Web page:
Bring the fight to the courts

March 30, 2021

Jesse Merriam

Washington Fellow

President Trump’s America First agenda was derailed not merely by political pressure, but also by the federal courts, facilitated by liberal public interest legal organizations such as the American Civil Liberties Union (ACLU).

In January 2017, President Trump issued the first travel ban, in keeping with his campaign promise to get Islamic terrorism under control. The momentum behind the rollout of his agenda quickly died, however, as the ACLU used the travel ban as a fundraising scheme, generating more than $24 million in online donations within two days of the executive order. To put this fundraising feat in perspective, that’s nearly seven times as much money as the organization raised online in all of 2015.    

Over the next year, the ACLU quadrupled its roster of paying members and accumulated $120 million in donations—roughly 30 to 40 times more than the donations received in previous years. There are few organizations that have prospered under Trump more than the ACLU, which now has an annual budget of over $300 million. And with this newfound wealth, the ACLU managed to stop almost every program aligned with Trump’s America First agenda.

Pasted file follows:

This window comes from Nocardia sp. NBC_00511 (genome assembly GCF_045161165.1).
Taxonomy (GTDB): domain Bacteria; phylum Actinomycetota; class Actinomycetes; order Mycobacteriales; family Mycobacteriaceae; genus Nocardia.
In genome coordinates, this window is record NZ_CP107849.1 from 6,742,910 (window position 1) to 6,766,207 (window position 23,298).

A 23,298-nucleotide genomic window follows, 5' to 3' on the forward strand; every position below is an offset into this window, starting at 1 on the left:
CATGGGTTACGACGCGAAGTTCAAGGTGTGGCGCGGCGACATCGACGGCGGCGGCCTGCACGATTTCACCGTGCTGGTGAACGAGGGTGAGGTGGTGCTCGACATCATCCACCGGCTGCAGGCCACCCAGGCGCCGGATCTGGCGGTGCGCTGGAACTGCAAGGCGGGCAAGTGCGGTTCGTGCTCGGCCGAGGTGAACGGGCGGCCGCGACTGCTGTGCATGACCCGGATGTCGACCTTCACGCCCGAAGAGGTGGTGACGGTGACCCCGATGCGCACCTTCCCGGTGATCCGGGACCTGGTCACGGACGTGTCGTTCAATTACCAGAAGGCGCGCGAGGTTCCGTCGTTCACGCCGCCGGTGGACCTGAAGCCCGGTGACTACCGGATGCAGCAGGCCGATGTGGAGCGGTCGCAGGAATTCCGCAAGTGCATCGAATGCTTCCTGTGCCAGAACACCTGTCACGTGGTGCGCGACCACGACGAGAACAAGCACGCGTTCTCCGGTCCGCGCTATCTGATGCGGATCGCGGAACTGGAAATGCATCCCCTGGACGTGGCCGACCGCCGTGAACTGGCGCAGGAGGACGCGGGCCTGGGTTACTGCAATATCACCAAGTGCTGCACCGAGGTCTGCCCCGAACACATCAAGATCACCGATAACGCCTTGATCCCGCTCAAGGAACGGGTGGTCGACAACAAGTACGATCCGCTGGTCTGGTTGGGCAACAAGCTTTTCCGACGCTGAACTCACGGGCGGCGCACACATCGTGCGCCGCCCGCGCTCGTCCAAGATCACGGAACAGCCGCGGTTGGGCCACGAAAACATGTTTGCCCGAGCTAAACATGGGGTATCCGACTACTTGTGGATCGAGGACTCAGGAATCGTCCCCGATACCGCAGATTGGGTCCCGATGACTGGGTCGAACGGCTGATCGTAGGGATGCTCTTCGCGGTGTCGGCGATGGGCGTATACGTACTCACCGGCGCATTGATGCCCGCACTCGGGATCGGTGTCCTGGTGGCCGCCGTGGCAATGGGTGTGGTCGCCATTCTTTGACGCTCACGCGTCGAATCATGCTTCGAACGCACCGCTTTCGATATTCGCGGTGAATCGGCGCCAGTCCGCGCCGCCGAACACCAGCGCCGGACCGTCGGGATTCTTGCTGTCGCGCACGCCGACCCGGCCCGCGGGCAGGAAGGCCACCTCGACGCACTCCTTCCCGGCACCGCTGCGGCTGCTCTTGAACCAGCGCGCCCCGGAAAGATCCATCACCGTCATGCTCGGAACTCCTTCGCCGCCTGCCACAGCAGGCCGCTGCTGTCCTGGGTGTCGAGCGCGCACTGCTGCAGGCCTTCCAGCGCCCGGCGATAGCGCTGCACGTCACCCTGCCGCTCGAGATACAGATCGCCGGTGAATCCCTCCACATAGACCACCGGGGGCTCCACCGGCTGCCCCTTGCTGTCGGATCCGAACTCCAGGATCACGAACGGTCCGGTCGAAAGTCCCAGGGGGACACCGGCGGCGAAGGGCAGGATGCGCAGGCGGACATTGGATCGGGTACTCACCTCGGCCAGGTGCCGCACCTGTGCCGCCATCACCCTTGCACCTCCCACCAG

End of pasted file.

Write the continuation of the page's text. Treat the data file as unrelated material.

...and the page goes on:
The ACLU won several cases relating to the travel ban, resulting in various iterations of the ban, with each iteration bearing less of a relationship to immigration from countries associated with Islamic extremism. Though the Supreme Court upheld a version of the order, it is hard to call the diluted travel ban a victory for the MAGA movement.   

Next on the ACLU agenda was to challenge the Administration’s effort to enforce federal immigration law in “sanctuary cities.” The ACLU won several federal injunctions, thereby ensuring that sanctuary cities could continue to flout federal law.   

Likewise, the ACLU litigated every Trump effort to narrow or limit the Obama Deferred Action on Childhood Arrivals (DACA) executive order. After several lower court cases invalidated these efforts, the Supreme Court held that President Trump acted unlawfully in seeking to “wind down” the program.